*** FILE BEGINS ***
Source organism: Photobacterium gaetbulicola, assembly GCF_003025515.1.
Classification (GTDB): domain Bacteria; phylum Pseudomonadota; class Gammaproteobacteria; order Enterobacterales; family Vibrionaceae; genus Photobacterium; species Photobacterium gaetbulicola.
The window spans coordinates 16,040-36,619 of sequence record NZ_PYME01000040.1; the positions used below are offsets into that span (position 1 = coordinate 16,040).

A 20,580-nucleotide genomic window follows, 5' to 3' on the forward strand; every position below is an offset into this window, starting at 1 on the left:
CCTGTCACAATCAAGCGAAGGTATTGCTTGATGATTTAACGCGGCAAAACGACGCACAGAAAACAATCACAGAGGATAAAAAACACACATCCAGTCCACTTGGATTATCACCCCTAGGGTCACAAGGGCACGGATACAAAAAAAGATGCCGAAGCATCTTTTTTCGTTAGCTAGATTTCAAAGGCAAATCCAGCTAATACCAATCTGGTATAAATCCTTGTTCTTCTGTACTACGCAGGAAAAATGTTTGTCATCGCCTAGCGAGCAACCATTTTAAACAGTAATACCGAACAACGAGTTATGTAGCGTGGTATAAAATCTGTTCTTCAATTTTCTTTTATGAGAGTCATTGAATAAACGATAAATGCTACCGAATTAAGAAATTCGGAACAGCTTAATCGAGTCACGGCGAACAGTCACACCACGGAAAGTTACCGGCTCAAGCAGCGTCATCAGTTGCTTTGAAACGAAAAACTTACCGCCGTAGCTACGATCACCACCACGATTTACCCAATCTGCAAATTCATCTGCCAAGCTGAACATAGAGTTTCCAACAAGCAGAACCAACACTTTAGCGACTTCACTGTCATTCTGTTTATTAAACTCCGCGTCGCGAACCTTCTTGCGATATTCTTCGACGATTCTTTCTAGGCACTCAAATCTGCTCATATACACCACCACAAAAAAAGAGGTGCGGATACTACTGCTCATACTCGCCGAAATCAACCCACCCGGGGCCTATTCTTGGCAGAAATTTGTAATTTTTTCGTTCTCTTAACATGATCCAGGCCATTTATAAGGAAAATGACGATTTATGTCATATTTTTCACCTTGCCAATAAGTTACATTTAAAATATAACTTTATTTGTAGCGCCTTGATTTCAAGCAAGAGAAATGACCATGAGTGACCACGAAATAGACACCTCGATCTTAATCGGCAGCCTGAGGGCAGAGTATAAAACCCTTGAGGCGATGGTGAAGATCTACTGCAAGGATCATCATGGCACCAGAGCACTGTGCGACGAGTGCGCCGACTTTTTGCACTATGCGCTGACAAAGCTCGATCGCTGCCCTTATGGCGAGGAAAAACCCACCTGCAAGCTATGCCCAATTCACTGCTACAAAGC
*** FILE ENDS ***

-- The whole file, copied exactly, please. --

Source organism: Photobacterium gaetbulicola, assembly GCF_003025515.1.
Classification (GTDB): domain Bacteria; phylum Pseudomonadota; class Gammaproteobacteria; order Enterobacterales; family Vibrionaceae; genus Photobacterium; species Photobacterium gaetbulicola.
The window spans coordinates 16,040-36,619 of sequence record NZ_PYME01000040.1; the positions used below are offsets into that span (position 1 = coordinate 16,040).

A 20,580-nucleotide genomic window follows, 5' to 3' on the forward strand; every position below is an offset into this window, starting at 1 on the left:
CCTGTCACAATCAAGCGAAGGTATTGCTTGATGATTTAACGCGGCAAAACGACGCACAGAAAACAATCACAGAGGATAAAAAACACACATCCAGTCCACTTGGATTATCACCCCTAGGGTCACAAGGGCACGGATACAAAAAAAGATGCCGAAGCATCTTTTTTCGTTAGCTAGATTTCAAAGGCAAATCCAGCTAATACCAATCTGGTATAAATCCTTGTTCTTCTGTACTACGCAGGAAAAATGTTTGTCATCGCCTAGCGAGCAACCATTTTAAACAGTAATACCGAACAACGAGTTATGTAGCGTGGTATAAAATCTGTTCTTCAATTTTCTTTTATGAGAGTCATTGAATAAACGATAAATGCTACCGAATTAAGAAATTCGGAACAGCTTAATCGAGTCACGGCGAACAGTCACACCACGGAAAGTTACCGGCTCAAGCAGCGTCATCAGTTGCTTTGAAACGAAAAACTTACCGCCGTAGCTACGATCACCACCACGATTTACCCAATCTGCAAATTCATCTGCCAAGCTGAACATAGAGTTTCCAACAAGCAGAACCAACACTTTAGCGACTTCACTGTCATTCTGTTTATTAAACTCCGCGTCGCGAACCTTCTTGCGATATTCTTCGACGATTCTTTCTAGGCACTCAAATCTGCTCATATACACCACCACAAAAAAAGAGGTGCGGATACTACTGCTCATACTCGCCGAAATCAACCCACCCGGGGCCTATTCTTGGCAGAAATTTGTAATTTTTTCGTTCTCTTAACATGATCCAGGCCATTTATAAGGAAAATGACGATTTATGTCATATTTTTCACCTTGCCAATAAGTTACATTTAAAATATAACTTTATTTGTAGCGCCTTGATTTCAAGCAAGAGAAATGACCATGAGTGACCACGAAATAGACACCTCGATCTTAATCGGCAGCCTGAGGGCAGAGTATAAAACCCTTGAGGCGATGGTGAAGATCTACTGCAAGGATCATCATGGCACCAGAGCACTGTGCGACGAGTGCGCCGACTTTTTGCACTATGCGCTGACAAAGCTCGATCGCTGCCCTTATGGCGAGGAAAAACCCACCTGCAAGCTATGCCCAATTCACTGCTACAAAGC